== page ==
Attorney General of India KK Venugopal on Tuesday recused himself from appearing in the hearing before the Supreme Court on a clutch of petitions against Section 377 of the Indian Penal Code, which criminalises homosexual acts. Venugopal said he decided to step aside because he had represented one of the petitioners when a curative petition was filed in the matter in 2013, PTI reported.

Venugopal said he has informed the concerned law officer who is handling the matter before the five-judge bench, that he will not appear in the case. The attorney general said he did not even know the government’s stand in the matter. “I am not appearing in the matter as I had appeared in the curative petition. I am not appearing now as the attorney general,” he said.

A five-judge Constitution bench of the Supreme Court is hearing arguments on a batch of petitions that demand amendments to Section 377. The 19th-Century law criminalises “unnatural sex, against the order of nature”, which is punishable with life imprisonment.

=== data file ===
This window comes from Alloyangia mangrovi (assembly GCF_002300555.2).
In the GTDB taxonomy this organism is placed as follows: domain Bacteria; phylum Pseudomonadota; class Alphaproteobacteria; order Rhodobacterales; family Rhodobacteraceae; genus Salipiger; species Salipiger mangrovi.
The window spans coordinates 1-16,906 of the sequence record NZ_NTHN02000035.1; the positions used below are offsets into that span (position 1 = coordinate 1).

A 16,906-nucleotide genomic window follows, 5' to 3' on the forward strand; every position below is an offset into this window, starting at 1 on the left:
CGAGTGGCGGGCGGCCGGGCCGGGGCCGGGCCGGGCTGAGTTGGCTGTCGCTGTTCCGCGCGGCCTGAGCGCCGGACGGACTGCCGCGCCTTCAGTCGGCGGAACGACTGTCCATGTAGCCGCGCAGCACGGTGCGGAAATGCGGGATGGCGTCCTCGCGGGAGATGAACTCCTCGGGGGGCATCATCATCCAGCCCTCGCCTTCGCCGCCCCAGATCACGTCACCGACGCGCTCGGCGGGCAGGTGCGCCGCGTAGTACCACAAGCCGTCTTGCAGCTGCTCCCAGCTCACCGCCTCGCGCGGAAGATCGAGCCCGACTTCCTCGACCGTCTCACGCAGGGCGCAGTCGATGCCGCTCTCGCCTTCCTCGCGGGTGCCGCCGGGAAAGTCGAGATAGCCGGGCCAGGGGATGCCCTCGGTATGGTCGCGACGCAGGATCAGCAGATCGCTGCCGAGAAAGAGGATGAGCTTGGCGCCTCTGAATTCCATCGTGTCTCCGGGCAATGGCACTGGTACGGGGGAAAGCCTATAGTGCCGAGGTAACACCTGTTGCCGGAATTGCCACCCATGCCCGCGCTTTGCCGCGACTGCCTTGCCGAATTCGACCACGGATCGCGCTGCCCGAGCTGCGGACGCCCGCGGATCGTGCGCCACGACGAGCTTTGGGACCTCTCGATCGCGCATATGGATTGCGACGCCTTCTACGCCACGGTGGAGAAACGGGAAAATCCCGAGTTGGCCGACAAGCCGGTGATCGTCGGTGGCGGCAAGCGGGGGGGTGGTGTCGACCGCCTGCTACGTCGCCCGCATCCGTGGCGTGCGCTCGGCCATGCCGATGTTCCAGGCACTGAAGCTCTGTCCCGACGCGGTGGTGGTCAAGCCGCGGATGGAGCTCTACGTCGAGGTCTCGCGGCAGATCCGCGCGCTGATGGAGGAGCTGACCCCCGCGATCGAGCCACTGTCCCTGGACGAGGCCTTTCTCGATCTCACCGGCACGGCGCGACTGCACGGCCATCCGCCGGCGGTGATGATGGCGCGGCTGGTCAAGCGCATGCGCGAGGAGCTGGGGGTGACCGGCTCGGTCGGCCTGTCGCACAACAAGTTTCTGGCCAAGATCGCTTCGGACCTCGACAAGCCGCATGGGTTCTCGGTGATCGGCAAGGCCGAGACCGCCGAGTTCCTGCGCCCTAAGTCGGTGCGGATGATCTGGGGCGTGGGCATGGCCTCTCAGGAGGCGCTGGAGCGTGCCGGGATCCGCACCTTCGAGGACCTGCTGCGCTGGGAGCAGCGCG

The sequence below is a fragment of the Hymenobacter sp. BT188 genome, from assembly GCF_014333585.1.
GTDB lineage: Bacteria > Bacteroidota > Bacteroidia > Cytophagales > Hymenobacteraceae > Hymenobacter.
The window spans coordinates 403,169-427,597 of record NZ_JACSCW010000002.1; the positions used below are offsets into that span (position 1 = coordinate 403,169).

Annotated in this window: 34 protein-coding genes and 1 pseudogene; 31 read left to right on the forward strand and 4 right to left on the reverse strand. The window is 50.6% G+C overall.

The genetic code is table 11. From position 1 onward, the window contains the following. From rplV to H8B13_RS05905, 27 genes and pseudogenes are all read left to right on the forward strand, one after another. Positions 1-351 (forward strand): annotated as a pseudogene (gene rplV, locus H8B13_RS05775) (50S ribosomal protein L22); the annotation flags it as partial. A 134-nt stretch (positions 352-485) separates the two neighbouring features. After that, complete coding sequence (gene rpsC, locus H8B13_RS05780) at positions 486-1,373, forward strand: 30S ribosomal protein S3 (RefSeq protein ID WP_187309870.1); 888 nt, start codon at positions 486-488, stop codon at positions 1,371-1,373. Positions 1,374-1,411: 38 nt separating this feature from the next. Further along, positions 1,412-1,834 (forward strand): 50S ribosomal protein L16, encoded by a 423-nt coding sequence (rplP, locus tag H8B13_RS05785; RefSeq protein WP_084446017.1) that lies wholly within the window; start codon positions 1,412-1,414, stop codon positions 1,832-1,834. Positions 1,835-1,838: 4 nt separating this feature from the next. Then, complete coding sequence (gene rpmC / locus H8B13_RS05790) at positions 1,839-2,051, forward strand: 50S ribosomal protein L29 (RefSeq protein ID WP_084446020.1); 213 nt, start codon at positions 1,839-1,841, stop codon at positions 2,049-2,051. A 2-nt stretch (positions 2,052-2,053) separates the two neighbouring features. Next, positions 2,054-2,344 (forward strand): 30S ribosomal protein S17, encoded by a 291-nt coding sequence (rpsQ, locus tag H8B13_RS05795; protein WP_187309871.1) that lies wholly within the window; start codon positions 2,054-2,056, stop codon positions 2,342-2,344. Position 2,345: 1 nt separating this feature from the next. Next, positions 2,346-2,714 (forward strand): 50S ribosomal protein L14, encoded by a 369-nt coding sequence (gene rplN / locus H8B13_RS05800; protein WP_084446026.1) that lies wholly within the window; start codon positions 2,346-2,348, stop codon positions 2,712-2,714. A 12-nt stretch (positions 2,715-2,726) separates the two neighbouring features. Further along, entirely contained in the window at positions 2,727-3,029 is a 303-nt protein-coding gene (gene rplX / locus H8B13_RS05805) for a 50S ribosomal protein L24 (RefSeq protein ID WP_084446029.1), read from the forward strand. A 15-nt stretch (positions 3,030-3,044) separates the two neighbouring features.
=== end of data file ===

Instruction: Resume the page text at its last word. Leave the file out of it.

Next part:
On Tuesday, senior advocate Mukul Rohatgi on Tuesday said the Supreme Court has a duty to protect the queer community as it is the protector of fundamental rights. Rohatgi, representing some of the petitioners, argued that values change as society evolves. “What is moral 160 years ago might not be moral today,” he said. “It [Section 377] uses the word ‘order of nature’. What is this order? It is the Victorian morals of 1860s.”

Additional Solicitor General Tushar Mehta, appearing for the government, said that the proceedings should be confined to the arguments on Section 377, and not include the broader range of rights, such as same-sex marriage and inheritance. He also sought time from the court to file a reply, if broader matters were to be argued.

The Supreme Court will hear the case again on Wednesday.